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Currently a Master of Public Administration (MPA) student at Bowling Green State. University in Bowling Green, Ohio, USA. Specializing in International Development with focus on sub-Saharan Africa.
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Published By Drew Meyers on June 26, 2013
In our quest to put a face to the microfinance industry and organize it into local communities,, we’re profiling the individuals working to expand microfinance. Our fourth interview is with Dawn Kwan. Here’s a little bit more about her…
1) What do you do?
I work for Vittana, a nonprofit based in Seattle that specializes in student micro-loans. We provide loans to students in developing countries to help them complete their higher education in their respective country so they can get a stable income after they graduate.
As Regional Program Manager for South East Asia, I manage our student loan programs in the Philippines, Indonesia, Cambodia, Vietnam and Mongolia.
2) Why do you do what you do?
Close to 75 million youth in the world were unemployed in 2012, which is equivalent to a quarter of the U.S. total population, and 17% of the world’s youth (200 million youth) are earning under US$2/day. Education is the key to a decent job, however a lot of youth cannot attend higher education because of financial constraints.
The concept of student loans is prevalent in the U.S. and many developed countries, but is almost non-existent in developing countries. Therefore, I strongly believe in the mission of Vittana, which is to help jumpstart student loans in developing countries to provide students an option to attend university or technical vocational schools.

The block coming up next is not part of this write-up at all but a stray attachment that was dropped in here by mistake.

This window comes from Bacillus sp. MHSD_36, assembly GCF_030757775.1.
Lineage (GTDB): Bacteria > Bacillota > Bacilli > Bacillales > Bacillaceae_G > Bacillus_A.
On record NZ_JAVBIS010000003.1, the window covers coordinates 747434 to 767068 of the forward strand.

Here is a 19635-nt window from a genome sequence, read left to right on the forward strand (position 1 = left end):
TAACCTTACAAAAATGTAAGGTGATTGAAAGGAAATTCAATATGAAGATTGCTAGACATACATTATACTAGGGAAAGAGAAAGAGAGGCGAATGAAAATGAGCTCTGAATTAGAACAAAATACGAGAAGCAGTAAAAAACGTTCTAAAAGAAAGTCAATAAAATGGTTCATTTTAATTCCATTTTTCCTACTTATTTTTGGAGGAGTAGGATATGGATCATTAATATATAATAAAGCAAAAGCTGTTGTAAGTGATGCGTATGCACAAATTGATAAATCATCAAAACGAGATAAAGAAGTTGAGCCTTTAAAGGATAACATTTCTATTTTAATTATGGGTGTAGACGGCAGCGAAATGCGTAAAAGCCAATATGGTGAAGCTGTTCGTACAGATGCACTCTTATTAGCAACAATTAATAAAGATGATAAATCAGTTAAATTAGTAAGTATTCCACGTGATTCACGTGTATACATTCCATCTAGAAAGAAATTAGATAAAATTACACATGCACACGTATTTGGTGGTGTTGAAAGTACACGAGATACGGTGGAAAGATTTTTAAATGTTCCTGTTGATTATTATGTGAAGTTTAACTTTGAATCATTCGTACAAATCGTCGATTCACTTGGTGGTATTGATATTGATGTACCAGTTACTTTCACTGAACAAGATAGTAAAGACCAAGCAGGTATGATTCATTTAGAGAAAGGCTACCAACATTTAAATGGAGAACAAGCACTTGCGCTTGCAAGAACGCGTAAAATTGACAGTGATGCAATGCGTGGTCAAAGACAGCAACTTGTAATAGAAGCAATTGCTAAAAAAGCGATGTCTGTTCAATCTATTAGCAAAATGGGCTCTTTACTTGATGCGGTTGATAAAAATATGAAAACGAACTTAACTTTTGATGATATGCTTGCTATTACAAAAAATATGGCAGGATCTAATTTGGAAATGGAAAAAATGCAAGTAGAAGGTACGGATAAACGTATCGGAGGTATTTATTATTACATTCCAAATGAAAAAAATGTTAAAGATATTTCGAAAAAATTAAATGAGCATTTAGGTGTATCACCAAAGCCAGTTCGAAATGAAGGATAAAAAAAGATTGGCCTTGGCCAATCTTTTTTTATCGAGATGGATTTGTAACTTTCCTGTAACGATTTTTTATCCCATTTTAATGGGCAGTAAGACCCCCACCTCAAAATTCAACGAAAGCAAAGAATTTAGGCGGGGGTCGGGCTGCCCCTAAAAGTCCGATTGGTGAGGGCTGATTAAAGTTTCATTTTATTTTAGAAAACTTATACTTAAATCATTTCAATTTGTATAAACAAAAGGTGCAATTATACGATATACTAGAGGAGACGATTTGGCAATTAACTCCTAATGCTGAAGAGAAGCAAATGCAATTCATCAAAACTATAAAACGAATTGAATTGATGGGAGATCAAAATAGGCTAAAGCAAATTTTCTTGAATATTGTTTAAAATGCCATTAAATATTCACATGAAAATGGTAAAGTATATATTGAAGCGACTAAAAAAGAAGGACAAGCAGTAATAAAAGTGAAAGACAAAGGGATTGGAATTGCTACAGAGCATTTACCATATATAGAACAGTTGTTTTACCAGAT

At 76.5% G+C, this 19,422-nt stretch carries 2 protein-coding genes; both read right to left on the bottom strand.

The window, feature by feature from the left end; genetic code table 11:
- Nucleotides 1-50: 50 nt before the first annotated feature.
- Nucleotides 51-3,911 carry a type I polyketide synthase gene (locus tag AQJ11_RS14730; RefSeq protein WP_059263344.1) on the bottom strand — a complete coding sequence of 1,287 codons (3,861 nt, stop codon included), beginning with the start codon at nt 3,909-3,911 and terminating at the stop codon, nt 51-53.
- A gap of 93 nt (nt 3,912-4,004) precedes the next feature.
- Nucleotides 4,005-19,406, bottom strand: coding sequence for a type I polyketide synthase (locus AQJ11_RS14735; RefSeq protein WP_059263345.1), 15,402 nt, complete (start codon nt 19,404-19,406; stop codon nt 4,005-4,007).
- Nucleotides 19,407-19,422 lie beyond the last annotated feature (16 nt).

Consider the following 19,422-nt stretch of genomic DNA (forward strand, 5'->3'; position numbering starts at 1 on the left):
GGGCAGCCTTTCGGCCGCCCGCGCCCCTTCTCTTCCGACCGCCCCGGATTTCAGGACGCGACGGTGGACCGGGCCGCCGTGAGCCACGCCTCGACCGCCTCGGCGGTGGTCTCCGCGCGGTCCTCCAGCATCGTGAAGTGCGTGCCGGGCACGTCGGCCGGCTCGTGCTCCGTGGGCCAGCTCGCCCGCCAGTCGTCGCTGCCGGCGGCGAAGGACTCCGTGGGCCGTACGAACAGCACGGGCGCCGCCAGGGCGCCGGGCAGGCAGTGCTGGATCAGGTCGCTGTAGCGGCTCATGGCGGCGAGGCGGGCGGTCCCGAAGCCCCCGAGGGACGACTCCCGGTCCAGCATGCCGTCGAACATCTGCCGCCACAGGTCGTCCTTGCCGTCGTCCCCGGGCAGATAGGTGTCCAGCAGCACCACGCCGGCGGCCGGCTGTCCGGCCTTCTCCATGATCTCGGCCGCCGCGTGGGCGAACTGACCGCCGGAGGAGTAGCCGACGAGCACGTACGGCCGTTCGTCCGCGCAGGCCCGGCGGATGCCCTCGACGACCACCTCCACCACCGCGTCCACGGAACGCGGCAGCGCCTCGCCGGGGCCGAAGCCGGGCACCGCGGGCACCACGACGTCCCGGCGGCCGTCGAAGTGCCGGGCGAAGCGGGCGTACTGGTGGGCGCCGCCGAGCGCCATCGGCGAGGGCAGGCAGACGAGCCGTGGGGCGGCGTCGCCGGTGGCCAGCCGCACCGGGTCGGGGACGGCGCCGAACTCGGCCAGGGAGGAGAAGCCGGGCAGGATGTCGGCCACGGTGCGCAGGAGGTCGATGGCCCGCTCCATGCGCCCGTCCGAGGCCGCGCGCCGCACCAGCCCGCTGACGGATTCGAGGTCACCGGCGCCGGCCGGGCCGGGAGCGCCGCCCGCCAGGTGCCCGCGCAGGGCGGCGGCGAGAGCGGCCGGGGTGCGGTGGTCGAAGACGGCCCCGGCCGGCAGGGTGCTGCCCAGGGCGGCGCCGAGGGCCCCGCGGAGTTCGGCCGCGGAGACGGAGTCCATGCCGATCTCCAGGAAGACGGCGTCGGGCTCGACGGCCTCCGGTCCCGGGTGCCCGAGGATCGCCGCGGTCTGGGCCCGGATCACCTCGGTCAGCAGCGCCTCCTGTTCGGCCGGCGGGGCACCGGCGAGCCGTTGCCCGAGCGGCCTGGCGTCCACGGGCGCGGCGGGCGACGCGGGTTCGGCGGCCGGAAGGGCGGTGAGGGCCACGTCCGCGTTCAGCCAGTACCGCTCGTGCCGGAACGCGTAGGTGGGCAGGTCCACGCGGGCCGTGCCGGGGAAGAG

For example, a student named Sarah (name changed to protect anonymity) recently graduated top in her class (cum laude) and already found a job before graduation to be an elementary school teacher. However, this wouldn’t have been possible without the education loan. Previously, her brother was supporting her education, but when it became financially difficult for her brother, she worked at Jollibee (local fast food restaurant), and found it difficult to balance working with studying. She was able to fully dedicate herself to her studies again when her aunt recommended her to take out a loan with a local microfinance bank, one of Vittana’s partners.
3) What are you most excited about right now?
I’m most excited about uncovering new countries that don’t have education loans available, conducting market research, and providing the first education loan product in a country. In my region, I’m currently looking at Nepal, Azerbaijan, and possibly China.
4) What’s next for you?
I hope to learn more about the linkage between education and employment and provide more opportunities to students to graduate themselves out of poverty. I hope to reach 25,000 additional students this year, and create a scalable, sustainable and impactful student loan program with my team members.
5) What’s a cause you’re passionate about and why?
I really care about education because my grandparents never completed elementary school. My grandmother was top in her school but was forced to dropout to look after her younger siblings. My parents worked really hard to get into university, at which it was close to a 1 percent acceptance rate, and because of their education, they were able to get a stable job and saved enough for my sister and my education in the U.S.
I truly believe that education is one of the only ways out of poverty. In imperial Chinese times, the national examination was open to everyone, and the person who graduated with the highest distinction would be given an official government title, regardless of his social and economic background.
You can find Dawn and other nearby microfinance supporters via Oh Hey World.
If you work or volunteer in the industry and would like to get profiled, please sign up for an Oh Hey World account – then send me an email at drew at ohheyworld dot com.